Press Release

October 2, 2023
Cardin, Van Hollen, Mfume Announce More Than $700,000 for Cancer, Heart Disease Research at University of Maryland Baltimore

WASHINGTON – U.S. Senators Ben Cardin and Chris Van Hollen and Congressman Kweisi Mfume (all D-Md.) today announced $736,425 in U.S. Department of Health and Human Services funding for cardiovascular diseases and cancer research programs at the University of Maryland Baltimore. 

The funding was made available through the National Institutes of Health grant programs. The federal funds will be used to research the underlying causes of cancer, heart and vascular diseases in underrepresented groups and implement disease prevention programs. 

“Research and data have shown that marginalized communities are disproportionately impacted by some heart diseases and cancers,” said the lawmakers. “Greater federal investment in the University of Maryland Baltimore, one of our premier public health institutions, will help further advancements in disease treatment and prevention, reduce health disparities and improve health care across the state.”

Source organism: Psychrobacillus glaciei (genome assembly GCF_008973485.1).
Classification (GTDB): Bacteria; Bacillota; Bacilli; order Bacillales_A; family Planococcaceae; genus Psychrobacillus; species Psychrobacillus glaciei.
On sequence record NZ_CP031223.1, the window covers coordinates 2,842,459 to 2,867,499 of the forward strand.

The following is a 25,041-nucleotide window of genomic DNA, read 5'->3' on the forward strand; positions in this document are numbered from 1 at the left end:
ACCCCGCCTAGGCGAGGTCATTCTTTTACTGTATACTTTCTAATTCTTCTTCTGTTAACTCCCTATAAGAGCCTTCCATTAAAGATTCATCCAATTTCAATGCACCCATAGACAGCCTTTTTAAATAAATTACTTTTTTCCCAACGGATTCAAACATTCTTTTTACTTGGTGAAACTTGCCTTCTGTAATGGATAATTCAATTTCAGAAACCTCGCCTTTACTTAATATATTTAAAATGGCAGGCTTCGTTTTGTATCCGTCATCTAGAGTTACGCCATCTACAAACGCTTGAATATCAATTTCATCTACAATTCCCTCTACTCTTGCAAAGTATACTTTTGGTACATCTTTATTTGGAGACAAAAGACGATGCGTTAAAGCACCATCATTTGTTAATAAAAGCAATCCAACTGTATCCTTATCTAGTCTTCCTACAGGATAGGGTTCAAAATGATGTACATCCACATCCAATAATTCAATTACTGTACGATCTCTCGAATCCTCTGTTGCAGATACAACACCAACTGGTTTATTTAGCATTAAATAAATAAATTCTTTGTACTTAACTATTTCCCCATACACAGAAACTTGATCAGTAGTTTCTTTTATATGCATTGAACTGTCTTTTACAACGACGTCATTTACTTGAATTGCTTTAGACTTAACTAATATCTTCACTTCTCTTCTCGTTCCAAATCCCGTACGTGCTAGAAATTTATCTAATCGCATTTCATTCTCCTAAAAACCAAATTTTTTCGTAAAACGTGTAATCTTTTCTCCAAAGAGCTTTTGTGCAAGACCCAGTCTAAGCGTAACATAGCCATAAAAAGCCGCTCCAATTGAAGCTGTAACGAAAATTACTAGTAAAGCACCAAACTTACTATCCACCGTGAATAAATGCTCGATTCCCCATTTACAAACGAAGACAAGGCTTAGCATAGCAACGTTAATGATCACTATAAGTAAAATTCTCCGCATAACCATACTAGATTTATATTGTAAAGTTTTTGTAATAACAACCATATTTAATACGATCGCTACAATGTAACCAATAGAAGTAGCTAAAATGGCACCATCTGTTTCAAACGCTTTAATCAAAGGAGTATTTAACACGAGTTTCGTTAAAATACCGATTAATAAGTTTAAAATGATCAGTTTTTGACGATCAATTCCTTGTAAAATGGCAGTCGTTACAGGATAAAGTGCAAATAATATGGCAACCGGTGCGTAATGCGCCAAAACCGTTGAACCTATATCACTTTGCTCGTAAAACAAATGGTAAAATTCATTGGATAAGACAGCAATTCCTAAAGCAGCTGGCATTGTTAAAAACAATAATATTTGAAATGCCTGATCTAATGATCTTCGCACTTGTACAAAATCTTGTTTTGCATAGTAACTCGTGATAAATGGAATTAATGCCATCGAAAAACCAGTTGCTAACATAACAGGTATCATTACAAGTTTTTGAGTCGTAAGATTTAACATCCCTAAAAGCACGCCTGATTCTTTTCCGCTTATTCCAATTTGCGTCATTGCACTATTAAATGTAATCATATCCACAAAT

The federal grants have been awarded to the following projects:

  • $388,800 for Catalyzing Cancer Research among Urban Underrepresented Minority Youths and Teachers (CATALYST) to implement an immersive cancer-focused program for Middle School scholars, their families, teachers, and communities in West Baltimore.
  • $193,125 for Elucidating the Ancestry-specific Genetic and Environmental Architecture of Cardiometabolic Traits across ethnic groups to better understand how genetic, environmental, and social differences impact disease and help address health disparities in underrepresented groups.
  • $154,500 for Leveraging Pleiotropy to Develop Polygenic Risk Scores for Cardiometabolic Diseases to further research on how genetics influences cardiovascular diseases in minority communities. 

The National Institutes of Health is the largest public funder of biomedical research in the world, investing more than $32 billion a year to enhance life, and reduce illness and disabilities.